matter even though chief financial officer scott sullivan B u s i n e s s F i n a n c e
Two distinct types of auditors, the internal auditor and the external auditor, serve many organizations. Fraud at WorldCom was uncovered by an exceptional internal audit team. On the other hand, Enron’s fraud was enabled by the external auditors whose responsibility lies in detecting errors and fraud, illegal acts, and an organization’s ability to continue as a going concern.
Using the Library, locate one article involving WorldCom or Enron. Make sure that you select an article that is different from your peers. Discuss one of the following questions:
- What role did internal auditors and external auditors play in uncovering the fraud? Share an example from your article.
- Provide an example of when the internal and external auditors worked together. Share your thoughts on the relationship.
- Select one item from your article related to the role of internal and external auditors that you found interesting. Explain.
Just do response ach posted # 1to 3 down below
In my opinion, the internal and external auditor kind of swapped their roles from an independenc Bruno Akinaga posted Oct 29, 2020 9:40 PM
In my opinion, the internal and external auditor kind of swapped their roles from an independence standpoint. Even though both teams should act with skepticism, it was expected the external auditor to be ‘more’ independent from WorldCom’s interests and perform the audit procedures without any bias. The Internal Audit function at WorldCom mainly justified its existence by concentrating the audits where the economic benefits could be measured. Therefore, they avoided working on financial audits that might overlap with the external auditor role (Zekany, Braun & Warder, 2004).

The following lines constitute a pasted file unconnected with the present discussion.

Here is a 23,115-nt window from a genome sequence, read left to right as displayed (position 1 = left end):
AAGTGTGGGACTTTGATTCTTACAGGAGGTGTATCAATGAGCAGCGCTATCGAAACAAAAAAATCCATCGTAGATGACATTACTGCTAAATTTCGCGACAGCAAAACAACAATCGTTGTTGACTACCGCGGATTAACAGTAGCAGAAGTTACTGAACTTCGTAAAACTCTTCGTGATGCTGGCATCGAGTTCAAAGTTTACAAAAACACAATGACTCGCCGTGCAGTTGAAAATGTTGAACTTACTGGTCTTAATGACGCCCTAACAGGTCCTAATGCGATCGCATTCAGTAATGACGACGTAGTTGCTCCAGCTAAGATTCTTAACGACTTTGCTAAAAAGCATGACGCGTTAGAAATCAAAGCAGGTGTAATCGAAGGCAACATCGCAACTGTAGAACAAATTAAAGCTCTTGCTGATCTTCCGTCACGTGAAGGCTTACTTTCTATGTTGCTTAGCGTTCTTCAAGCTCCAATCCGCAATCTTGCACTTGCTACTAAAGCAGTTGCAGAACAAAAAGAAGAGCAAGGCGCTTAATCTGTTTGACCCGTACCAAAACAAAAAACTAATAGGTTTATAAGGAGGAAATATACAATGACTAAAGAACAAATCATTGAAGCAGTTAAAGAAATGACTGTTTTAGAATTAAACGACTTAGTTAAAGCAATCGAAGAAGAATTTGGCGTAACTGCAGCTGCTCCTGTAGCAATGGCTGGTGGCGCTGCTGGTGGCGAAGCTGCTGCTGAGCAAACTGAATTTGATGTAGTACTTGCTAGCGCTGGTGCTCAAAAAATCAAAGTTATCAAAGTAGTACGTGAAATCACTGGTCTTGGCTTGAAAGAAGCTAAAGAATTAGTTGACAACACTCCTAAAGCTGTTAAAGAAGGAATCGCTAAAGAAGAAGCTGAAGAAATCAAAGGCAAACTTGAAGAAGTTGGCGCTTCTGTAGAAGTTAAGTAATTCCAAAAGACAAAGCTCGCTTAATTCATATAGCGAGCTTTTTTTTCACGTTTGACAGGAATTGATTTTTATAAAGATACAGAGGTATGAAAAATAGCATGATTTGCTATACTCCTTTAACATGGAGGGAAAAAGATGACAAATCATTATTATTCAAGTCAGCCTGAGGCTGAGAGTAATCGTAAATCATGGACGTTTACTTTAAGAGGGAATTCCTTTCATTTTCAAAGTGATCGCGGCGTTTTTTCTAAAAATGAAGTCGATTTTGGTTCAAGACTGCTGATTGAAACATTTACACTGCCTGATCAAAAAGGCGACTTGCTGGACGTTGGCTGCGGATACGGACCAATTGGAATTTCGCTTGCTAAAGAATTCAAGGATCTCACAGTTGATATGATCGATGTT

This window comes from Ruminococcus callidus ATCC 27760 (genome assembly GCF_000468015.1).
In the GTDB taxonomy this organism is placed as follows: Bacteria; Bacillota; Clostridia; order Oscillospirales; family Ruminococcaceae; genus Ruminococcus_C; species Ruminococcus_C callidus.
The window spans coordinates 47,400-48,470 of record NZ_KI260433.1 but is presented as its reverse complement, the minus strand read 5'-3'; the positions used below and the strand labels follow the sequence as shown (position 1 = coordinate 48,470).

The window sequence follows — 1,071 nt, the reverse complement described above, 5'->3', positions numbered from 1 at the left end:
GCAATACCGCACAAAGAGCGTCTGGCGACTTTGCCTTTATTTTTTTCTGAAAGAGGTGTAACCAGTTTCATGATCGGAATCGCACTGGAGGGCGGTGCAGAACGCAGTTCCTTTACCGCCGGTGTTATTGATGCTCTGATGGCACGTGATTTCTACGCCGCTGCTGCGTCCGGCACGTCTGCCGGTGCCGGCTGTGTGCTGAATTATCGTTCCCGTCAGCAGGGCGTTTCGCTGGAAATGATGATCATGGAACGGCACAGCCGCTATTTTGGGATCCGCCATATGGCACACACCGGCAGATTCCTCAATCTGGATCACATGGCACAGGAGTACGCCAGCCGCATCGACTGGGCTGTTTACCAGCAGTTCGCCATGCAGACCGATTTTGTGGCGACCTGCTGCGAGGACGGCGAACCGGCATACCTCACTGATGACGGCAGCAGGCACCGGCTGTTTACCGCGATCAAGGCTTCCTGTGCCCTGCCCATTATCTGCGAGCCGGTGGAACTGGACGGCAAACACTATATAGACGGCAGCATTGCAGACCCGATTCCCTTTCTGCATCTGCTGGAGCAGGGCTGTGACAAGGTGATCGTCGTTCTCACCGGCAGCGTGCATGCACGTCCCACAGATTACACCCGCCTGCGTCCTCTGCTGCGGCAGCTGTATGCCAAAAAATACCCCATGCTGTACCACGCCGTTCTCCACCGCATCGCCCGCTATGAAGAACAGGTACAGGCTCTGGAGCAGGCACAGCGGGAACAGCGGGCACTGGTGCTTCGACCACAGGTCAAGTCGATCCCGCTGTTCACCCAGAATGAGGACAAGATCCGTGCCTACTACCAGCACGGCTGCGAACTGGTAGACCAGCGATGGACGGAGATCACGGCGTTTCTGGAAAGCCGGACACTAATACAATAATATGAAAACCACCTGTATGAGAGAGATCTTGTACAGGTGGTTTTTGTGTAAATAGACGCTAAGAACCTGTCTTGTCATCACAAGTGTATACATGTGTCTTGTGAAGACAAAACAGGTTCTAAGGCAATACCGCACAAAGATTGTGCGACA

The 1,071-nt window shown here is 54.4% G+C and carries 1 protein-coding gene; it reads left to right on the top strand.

But what happened was that the internal audit team, led by Cynthia Cooper, was the one that insisted on investigating the “suspicious accounting entries in the company records” related to the capital expenditures, even after the CFO asked her to stay away from this topic and to delay the audit for a few months. They were extremely skeptical and ethical when conducting the audit procedures and reporting all the issues to the Audit Committee.
On the other hand, Arthur Andersen, which had been WorldCom’s independent auditor from 1990 to 2002 and had considered the company to be its ‘flagship’ and most ‘highly coveted’ client(Pandey and Verma, 2004), did not have the same independent conduct as the internal audit team had. Because of these 12 years relationship with the company, its status and the high fees paid to Arthur Andersen, the external audit team just ignored the fact that the Company was initially identified as a ‘high risk’ client and ended up reporting a ‘clean’ audit report to the Audit Committee.
Back in 2005, while pursuing my bachelors degree in accounting, I did my final auditing project on Worldcom and the gross unethical misconduct of the CEO. I did not understand the magnitude of his actions back then having lived through it, but now I fully understand it was the worst accounting fraud in US history. After reading my article I found it interesting that Mr. Sullivan, the CFO of Worldcom at the time, asked Ms. Cooper to keep away from such inquiries. Referring to her asking for explanations of transfers of $400 million of accruals and bad debt expense from the Wireless business unit being used to pump up company earnings. I originally understood Mr. Sullivan to take the position of not being aware of the understatements of expenses and overstatement of company earnings. I also found it interesting that Mr. Ebbers was not happy to have Ms. Cooper conduct internal controls. Back in 2004/2005 I always wondered how a CFO did not know what was going on “financially” with his company. I also find it laughable that he asked her to delay her capital expenditure audit until the third quarter of 2002. I see now that Mr. Sullivan was a willing participant in the perpetration and the attempted cover up of the fraud that was committed by Worldcom, which caused billion of dollars in loses to stakeholders.